You don’t have to spend eight hours a day pouring over Twitter, just a little time and effort when you can. Remember, everything you do online, no matter how large or small, adds to your digital footprint. That footprint is where fans and customers are ultimately found. A blog post once a week or so, a few tweets a day, a comment or two on any articles of interest is all you really need. Do those things consistently and, before you know it, you’ve built yourself a platform.
Once you have that, everything else you do simply adds to it. Do a blog tour, create an online site for direct sales, do a Goodreads promotion, etc. Whatever you come up with, and there are nearly infinite means of exposing your work to new potential readers, it all adds up. You don’t need 12 hours a day of marketing, just consistency. You’re books aren’t on a limited time schedule any more, you’re promotion doesn’t have to be either. And don’t ever forget that each new piece you publish is, in effect, part of your marketing efforts. Overlapping duties is a great way to save time.
Writers can’t design professional quality covers or art for their work
I like graphic designers. Some of my best friends are designers. They each have a certain artistic flair and approach uniquely their own, and many of them do magnificent work. But one thing I’ve learned is that the real artistry in design for publication is knowing how to manipulate the software. It’s not an unreproduceable skill, it’s a learned one that experience helps grow. Maybe you can’t draw, but that doesn’t mean you can’t manipulate art, images and fonts into a compelling piece. And that goes doubly for layouts for ebooks and print. Learn a little html, and you can easily crank out well formatted books in any digital file-type you like. Learn InDesign, or some other page layout software, and you can do print layouts for POD quite easily. You’d be surprised how easily.
Design seems like such an intimidating process, particularly if you’ve never tried. But once you get the hang of it, you soon find yourself stretching the basic skills and pushing yourself to figure out how to do some cool effect or other that you’ve got envisioned in your head. As your skills grow, you’ll be amazed how many things you can pull off on a professional level of quality that you had always thought was unreachable to you.
Developing the basic skills is the easy part. Learning to fit various design elements together seamlessly and effectively is tougher. Practice, practice, practice is the only way, and believe me, you will be glad you did. Adding an artistic-execution eye to your work also helps fully develop your understanding of a piece and can aide you in better marketing for it. Just as great writing is an important element in promotion, so is great art, particularly a stellar cover. Learning design isn’t impossible, far from it, and it can add to your overall package, improving both your understanding of the work and how it should be promoted.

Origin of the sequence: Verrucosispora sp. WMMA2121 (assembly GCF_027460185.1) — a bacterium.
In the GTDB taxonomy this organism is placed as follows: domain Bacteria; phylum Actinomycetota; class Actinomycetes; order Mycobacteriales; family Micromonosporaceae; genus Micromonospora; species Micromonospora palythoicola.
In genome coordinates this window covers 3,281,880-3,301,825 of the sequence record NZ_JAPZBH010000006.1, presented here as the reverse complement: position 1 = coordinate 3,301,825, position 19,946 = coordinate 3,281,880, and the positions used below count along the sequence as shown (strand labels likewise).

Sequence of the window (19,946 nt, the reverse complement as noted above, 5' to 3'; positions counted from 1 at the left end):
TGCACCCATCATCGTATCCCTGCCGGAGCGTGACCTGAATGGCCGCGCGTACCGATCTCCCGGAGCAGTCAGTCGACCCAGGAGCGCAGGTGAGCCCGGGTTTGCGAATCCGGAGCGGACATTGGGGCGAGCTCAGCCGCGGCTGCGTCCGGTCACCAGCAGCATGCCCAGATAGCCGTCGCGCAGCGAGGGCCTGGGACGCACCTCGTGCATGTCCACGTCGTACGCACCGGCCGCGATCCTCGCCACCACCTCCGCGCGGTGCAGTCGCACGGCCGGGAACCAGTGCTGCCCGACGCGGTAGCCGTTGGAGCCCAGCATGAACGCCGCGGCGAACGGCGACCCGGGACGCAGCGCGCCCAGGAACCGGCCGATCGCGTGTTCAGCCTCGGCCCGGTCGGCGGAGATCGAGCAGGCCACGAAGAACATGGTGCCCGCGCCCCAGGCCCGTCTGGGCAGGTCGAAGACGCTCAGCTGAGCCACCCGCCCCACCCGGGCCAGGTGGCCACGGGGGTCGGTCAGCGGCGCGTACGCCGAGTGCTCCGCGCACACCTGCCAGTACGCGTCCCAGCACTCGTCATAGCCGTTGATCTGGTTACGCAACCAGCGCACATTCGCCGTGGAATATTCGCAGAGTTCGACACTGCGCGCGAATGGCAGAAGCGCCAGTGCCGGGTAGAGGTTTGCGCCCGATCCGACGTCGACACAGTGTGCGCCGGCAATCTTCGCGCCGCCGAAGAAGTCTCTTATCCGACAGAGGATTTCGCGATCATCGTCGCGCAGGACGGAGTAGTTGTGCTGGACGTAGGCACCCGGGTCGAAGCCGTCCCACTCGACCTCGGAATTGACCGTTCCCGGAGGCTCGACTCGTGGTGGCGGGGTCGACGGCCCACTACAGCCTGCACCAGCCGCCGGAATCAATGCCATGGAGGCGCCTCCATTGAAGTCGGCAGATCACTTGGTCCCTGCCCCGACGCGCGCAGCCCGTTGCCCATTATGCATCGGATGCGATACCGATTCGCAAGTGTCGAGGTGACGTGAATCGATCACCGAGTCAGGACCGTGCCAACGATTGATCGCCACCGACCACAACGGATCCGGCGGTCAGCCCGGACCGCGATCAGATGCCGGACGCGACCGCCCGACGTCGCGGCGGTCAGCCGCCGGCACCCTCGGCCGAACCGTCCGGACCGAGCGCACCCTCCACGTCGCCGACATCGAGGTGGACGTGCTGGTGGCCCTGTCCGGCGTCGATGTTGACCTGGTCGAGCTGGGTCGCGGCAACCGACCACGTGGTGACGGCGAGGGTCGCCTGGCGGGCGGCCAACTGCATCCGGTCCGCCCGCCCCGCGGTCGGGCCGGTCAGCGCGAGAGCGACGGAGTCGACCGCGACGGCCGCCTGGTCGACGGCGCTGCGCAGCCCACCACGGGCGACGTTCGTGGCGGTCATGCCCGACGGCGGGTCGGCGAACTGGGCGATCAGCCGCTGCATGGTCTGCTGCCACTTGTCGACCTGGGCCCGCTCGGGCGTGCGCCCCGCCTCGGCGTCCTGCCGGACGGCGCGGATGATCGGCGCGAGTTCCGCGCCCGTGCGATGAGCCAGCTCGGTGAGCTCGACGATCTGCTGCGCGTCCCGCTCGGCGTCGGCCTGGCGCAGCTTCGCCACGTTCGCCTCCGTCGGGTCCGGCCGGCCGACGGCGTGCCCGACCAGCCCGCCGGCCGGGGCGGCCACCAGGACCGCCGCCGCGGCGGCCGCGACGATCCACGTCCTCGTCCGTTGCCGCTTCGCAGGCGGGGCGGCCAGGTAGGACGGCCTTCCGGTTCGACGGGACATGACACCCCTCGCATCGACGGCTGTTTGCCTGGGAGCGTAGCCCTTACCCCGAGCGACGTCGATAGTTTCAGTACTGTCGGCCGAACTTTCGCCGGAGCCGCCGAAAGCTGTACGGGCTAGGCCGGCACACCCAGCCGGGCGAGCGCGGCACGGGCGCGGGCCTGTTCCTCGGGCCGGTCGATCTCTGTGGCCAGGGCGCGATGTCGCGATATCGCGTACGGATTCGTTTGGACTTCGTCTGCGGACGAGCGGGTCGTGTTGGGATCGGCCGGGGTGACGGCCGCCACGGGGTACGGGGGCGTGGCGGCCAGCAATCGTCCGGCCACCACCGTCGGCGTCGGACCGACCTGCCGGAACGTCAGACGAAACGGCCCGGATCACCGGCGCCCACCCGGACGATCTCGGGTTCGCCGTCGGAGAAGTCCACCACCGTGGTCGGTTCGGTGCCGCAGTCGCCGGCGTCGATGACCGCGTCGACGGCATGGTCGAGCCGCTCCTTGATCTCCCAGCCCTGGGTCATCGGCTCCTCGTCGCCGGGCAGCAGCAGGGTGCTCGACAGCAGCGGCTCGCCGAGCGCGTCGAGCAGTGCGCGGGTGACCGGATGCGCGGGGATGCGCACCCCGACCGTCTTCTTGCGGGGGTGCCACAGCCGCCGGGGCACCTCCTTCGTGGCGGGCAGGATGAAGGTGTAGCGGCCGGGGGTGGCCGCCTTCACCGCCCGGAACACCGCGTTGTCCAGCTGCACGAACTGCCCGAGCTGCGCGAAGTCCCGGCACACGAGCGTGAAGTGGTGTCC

Writers can’t edit their own work
This is a big one. You see it repeated everywhere, from the most jaded traditional publisher to the most optimistic indie. To that, I say, “Nonsense!” This, to me, has never made a lick of sense. You’re the writer, you crafted these sentences yet you can’t properly copy edit them? Absurd! Of course you can. More than that, you should. A writer who relies on others to produce clean copy free of errors is only doing half the job, in my opinion. One caveat to this is that it is always better to have multiple sets of eyes look a piece of writing over before it is unleashed on the world. Is it better enough to justify dropping some heavy coin down for it? That depends. If you develop the patience and skill to produce clean, grammatically sound copy, then it may not be in many instances. But this isn’t something that just suddenly happens. You aren’t born with magical typo-seeking editor skills. You have to work at it, but once you do, you can eliminate or seriously cut down on the need for extensive outside copy editing.